Since you tagged ASP use DotNetNuke. There are CMS’ written in every language you can think of. But let me plug the grand-daddy, Zope (python).
Also Wordpress is not a CMS. it’s a blogging framework that has some CMS features. But if your need isn’t enterprise level, then Wordpress might be fine.
Another option, if you do want to sit back and not waste too much time: Concrete5. It’s PHP based and quite new but it’s quite a nice layout and it’s really natural for new CMS users. You can go from a paper-based sitemap and PSD to a full site structure, ready for data entry, within a day, two at a push.
It’s quite heavy though. Give their demo a look in.
If you don’t want a complicated CMS, but rather a blog (which is a simple CMS in a way) you could try the Byteflow blog engine. It’s written in Django – a Python based web framework.
Umbraco was suggested in one of the answers. We’ve had experience with it and many other CMS systems and I can safley recommend you to go that path, it’s both easy to learn and simple to use while remaining a powerful tool to base your sites on.
I think WordPress is perfectly suited for a CMS.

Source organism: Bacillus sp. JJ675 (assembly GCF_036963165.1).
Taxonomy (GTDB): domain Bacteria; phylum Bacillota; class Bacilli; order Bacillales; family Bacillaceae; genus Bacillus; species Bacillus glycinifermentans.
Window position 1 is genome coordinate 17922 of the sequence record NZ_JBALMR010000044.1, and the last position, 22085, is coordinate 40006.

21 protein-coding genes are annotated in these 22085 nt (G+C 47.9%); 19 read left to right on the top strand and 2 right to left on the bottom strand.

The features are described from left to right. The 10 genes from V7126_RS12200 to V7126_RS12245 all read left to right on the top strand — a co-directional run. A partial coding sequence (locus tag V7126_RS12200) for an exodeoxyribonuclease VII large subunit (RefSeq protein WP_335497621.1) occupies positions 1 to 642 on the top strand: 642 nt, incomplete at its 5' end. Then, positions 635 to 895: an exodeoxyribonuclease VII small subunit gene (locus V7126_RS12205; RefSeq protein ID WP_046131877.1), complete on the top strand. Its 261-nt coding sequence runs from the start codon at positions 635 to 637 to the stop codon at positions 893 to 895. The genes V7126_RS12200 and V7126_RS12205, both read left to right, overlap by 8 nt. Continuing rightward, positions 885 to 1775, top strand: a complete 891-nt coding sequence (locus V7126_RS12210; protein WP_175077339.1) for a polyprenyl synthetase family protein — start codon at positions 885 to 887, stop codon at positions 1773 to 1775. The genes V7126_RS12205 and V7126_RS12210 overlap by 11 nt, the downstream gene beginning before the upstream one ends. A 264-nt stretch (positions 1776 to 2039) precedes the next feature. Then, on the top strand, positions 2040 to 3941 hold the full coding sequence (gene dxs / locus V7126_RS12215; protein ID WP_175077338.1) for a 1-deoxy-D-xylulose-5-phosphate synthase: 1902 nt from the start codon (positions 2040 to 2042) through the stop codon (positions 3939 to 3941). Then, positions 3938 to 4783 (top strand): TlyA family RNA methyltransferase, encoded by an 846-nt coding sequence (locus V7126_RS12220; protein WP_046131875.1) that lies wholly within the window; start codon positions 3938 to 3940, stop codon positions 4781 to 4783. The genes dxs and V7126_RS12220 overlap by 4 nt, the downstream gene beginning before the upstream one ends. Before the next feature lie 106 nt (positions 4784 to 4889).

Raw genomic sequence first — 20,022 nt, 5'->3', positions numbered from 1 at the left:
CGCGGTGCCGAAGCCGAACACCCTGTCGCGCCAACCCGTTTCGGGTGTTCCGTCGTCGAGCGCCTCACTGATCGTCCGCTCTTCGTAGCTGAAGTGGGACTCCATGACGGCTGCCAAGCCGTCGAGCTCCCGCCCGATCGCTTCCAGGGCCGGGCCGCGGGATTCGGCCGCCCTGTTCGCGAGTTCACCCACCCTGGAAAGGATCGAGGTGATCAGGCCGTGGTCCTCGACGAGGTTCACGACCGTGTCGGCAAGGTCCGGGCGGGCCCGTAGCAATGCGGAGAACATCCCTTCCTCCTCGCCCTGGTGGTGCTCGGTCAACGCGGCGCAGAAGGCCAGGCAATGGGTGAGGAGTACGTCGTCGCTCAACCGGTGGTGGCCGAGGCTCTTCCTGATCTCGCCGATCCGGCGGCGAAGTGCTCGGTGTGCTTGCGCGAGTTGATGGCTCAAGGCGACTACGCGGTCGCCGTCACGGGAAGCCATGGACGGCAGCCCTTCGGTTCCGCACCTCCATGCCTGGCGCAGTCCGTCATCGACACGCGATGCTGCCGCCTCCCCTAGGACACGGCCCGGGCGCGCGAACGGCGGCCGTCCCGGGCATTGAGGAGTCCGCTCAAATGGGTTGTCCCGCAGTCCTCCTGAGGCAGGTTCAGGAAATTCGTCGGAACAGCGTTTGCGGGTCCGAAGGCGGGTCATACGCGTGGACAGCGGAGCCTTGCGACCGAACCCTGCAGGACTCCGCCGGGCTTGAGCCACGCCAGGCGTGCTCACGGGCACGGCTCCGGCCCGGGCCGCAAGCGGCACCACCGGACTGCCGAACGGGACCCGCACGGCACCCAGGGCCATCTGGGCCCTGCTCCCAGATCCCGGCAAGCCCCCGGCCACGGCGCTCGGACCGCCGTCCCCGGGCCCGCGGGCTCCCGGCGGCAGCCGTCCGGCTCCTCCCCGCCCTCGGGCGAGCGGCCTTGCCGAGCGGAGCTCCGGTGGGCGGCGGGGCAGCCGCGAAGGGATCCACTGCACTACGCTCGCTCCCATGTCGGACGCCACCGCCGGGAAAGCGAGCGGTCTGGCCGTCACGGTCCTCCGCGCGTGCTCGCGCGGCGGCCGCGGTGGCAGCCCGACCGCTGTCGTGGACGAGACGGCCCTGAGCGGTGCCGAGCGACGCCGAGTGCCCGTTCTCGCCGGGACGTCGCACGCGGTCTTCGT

If you’re looking for a cms in asp.net, you should consider DotNetNuke or if your looking for a blog CMs, you should consider Subtext
I have had a bit of pain using blog engines like expression engine to make more static type sites, you end up working around a whole lot of features that you don’t really need, and hacking things together for the things that you do. If your client is just your average small business type, they don’t always relate to blogging terminology or concepts. They just want to update their interweb thingy, with something that works much like everything else they use on their computer.
Writing your own is certainly a large learning experience, and Hofstadter’s Law will kick in like you wouldn’t believe.
In the realm of asp.net, have heard very good things about graffiti, but not used it, was generally impressed by umbraco, have done a few sites with that, you get total control over the output, the ui is great, and clients understand it very easily.
I tried dotnetnuke a few years ago, but found that I had to work very hard to control the output, which (at the time anyway) was deeply rooted in the webforms paradigm, with all the markup horror that entails, although it does offer a huge number of addin modules, and has a massive user base.
I would avoid Wordpress as a CMS in a professional environment. As stated earlier, it’s a great blogging platform, but doesn’t generally offer the robustness that most professional environments require. I’m a fan of Concrete5 so far as I’ve seen, although you may have to get into a little code to better control some of the formatting errors I’ve seen.